A Review Of The Kenya National Legal System
The coming into force of the Biosafety Protocol2 charts out a new direction in the growth and development of modern biotechnology. It is a timely and vital development given that in a very short time frame, transgenic croplands have increased rapidly. This decade will witness many African countries adopt and commercialize transgenic crops. However, efforts to invest have to be guided by sound mechanisms for assessing risks and benefits. This is crucial to enable African governments to make informed choices and decisions. The Protocol, an internationally binding legal instrument concluded by parties to the Convention on Biological Diversity (CBD), was the result of the work of the Ad hoc Working Group on Biosafety which was set up in 1995 and completed its work in 2000. The Protocol aims at comprehensively addressing concerns raised about biotechnology. These concerns include safe handling, use, and transfer of living modified organisms (LMOs).3 All Parties to the Protocol have the obligation to comply with its terms. However, the obligations set out in the Protocol do not fully align with the national needs and priorities of many African countries. The numerous areas of non-consensus within the Biosafety Working Group support the validity of this assertion. 4 The Protocol contains not only elements of compromise but also provisions forced upon by some parties, particularly African States.5 The indefinite position on liability and redress is one such issue. However, most African States intend to implement the Protocol and some have begun putting in place mechanisms for biosafety.6 To provide a suitable framework for the implementation of the biosafety measures, parties are required to put in place relevant national legislation.7 For LMOs intended for direct use as feed, food or processing, only developed countries are obligated to put in place domestic regulatory frameworks while developing countries including those with economies in transition need only make decisions based on risk assessments.8 The challenge for African states is to put in place effective legal and administrative structures to implement the Protocol. African countries have been particularly concerned about the potential harmful impacts of biotechnology on their environment and most of them have put in place precautionary frameworks for biosafety The objective of this paper is to review Kenya s legal system based both on legislation and common law. The main objective of the review is to analyse the adequacy and relevance of such regimes to liability and redress for damage caused by transboundary movement of Living Modified Organisms. It will seek to ascertain principles or provisions that can help form the country s and regional position in future negotiations for the elaboration of article 27. As a starting point, the paper will give an overview of the Protocol s main provisions. We view the Protocol as an environmental impact assessment aid and this position is borne out by the inclusion of major developments in biotechnology including the introduction and testing of genetically modified organisms in the Second Schedule of the Environment Management and Coordination Act (EMCA) as one of the projects that should undergo environmental impact assessment. We will look at Kenya s Constitution and other laws and identify the main liability regimes that exist under the domestic legal framework.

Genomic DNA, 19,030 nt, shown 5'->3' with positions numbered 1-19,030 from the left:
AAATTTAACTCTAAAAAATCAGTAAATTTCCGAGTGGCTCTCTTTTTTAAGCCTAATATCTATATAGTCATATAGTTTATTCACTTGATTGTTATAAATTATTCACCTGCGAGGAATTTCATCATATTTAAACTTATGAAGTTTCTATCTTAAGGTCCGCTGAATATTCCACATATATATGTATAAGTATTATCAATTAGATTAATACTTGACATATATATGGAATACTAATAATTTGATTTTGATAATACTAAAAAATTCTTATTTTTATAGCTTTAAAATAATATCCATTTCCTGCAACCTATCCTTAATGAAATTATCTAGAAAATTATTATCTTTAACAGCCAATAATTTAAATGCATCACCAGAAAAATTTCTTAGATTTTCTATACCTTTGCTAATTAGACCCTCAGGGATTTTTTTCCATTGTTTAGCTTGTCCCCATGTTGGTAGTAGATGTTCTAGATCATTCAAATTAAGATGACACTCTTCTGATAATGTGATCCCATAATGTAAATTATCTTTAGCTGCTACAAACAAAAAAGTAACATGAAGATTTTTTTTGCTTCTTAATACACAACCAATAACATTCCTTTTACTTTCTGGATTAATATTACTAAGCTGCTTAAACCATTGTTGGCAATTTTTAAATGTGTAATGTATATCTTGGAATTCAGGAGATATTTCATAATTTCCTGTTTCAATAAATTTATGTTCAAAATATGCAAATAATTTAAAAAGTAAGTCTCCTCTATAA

- School of Law